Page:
Thank you so much Chris for making me aware of where the slide was from. I gave you a follow, you can follow me back and DM me the link when it posts. I’ll update the article then with your link and the credit. :)

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therealparmesh profile image
Parmesh

I think it's just a cheeky joke. The point it underlies is rooted in truth - that it's really difficult to master both frontend and backend development in real life.

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hkly profile image
hkly

Yea, I find it hilarious, but I try not to take it too seriously/literally. It especially amuses me because I'm currently in a "full stack" position, but am a much stronger front-end dev.

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cubiclebuddha profile image
Cubicle Buddha

Haha yea. It’s best to take things lightly. I must admit that part of me couldn’t from all the times of being split into two teams. And as a generalist I’m always like, “okay... uh which team should I go on? Backend or Frontend?”

P.s. more power to you that you’re a strong UI dev. CSS is hard! :)

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cubiclebuddha profile image
Cubicle Buddha

Yea, I did laugh pretty hard. But then my stomach turned a little bit, because I know that the belief is used to drive teams to be awkwardly structured.

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shadrack1701 profile image
Matt Trachsel

I think the meme is perfect. In interviews anytime someone says they are a full stack developer I ask where their strengths are. If the tell me they are equally good at everything I assume that they aren't very good at any of it or at least dishonest. The tech stack is getting too big and complicated to be an expert at everything. Having the ability to learn is much more important than what you say you know.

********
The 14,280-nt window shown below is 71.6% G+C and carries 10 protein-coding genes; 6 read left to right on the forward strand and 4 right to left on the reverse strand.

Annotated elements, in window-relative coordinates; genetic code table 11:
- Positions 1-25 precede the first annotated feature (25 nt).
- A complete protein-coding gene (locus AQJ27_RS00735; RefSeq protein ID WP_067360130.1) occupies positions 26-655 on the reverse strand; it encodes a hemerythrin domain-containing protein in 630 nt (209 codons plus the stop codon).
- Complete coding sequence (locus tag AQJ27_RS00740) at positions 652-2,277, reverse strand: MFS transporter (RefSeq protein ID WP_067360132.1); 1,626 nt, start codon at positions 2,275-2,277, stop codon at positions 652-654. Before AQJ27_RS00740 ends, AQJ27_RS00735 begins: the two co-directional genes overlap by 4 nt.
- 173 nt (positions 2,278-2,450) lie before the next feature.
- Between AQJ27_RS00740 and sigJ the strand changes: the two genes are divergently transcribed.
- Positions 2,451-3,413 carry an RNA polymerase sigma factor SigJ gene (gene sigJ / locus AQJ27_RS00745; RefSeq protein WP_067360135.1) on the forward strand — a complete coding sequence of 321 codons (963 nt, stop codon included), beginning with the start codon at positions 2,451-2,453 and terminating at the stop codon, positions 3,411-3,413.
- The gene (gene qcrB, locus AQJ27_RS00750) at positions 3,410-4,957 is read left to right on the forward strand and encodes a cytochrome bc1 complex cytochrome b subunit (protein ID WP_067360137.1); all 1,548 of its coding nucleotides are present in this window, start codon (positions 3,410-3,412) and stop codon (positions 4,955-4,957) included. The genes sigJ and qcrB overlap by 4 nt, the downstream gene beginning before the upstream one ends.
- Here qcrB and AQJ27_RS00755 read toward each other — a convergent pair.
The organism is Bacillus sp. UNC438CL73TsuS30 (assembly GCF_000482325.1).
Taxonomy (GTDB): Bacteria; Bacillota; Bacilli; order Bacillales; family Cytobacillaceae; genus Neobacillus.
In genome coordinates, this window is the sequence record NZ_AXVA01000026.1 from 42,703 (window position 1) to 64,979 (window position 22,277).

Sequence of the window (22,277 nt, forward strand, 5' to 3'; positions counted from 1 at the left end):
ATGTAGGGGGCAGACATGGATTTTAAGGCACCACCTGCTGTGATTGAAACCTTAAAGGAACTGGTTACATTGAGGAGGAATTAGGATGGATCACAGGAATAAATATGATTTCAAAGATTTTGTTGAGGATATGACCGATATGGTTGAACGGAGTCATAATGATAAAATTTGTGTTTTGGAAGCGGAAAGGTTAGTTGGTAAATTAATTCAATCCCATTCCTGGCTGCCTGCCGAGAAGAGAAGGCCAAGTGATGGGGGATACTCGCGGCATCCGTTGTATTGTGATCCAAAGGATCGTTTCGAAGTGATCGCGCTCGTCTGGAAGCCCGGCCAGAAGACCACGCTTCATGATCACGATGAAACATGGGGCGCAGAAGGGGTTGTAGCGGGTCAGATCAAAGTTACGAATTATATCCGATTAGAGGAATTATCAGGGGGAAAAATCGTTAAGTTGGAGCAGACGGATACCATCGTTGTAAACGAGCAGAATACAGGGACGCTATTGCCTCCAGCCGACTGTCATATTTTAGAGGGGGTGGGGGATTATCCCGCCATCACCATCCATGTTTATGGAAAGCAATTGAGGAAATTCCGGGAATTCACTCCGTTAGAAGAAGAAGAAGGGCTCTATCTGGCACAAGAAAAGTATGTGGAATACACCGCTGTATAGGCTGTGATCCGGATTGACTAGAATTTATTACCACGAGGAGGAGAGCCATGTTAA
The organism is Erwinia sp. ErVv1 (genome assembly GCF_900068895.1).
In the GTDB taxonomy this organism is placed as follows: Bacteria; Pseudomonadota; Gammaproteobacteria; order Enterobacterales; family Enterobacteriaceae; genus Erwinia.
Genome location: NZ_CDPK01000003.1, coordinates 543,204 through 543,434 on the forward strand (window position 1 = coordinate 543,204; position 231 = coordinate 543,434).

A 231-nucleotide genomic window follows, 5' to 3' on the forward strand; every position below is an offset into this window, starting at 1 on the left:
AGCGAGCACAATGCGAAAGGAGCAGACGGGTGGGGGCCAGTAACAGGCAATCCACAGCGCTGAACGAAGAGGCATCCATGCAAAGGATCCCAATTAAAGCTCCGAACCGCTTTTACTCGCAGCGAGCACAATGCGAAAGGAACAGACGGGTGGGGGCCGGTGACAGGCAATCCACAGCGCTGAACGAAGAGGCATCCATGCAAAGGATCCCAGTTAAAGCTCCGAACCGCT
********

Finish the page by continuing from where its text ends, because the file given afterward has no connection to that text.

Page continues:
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cubiclebuddha profile image
Cubicle Buddha • Edited on

Yea I totally agree with your points. I think I might steal that interview question of yours. Humility and self-awareness are really important in a career like ours that requires constantly reassessing what you think you know. In fact, many of my articles in the queue are all about accepting your weaknesses so you can learn. Thanks for the great thoughts. :)

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thejoezack profile image
Joe Zack

What do you call each of these developers...

  • One with 5 years of exclusively back-end experience?
  • One with 5 years of exclusively front-end experience?
  • One with 5 years of exclusively front-end and 5 years of exclusively back-end?
  • One with 10 years working exclusively with front-end JS and SQL?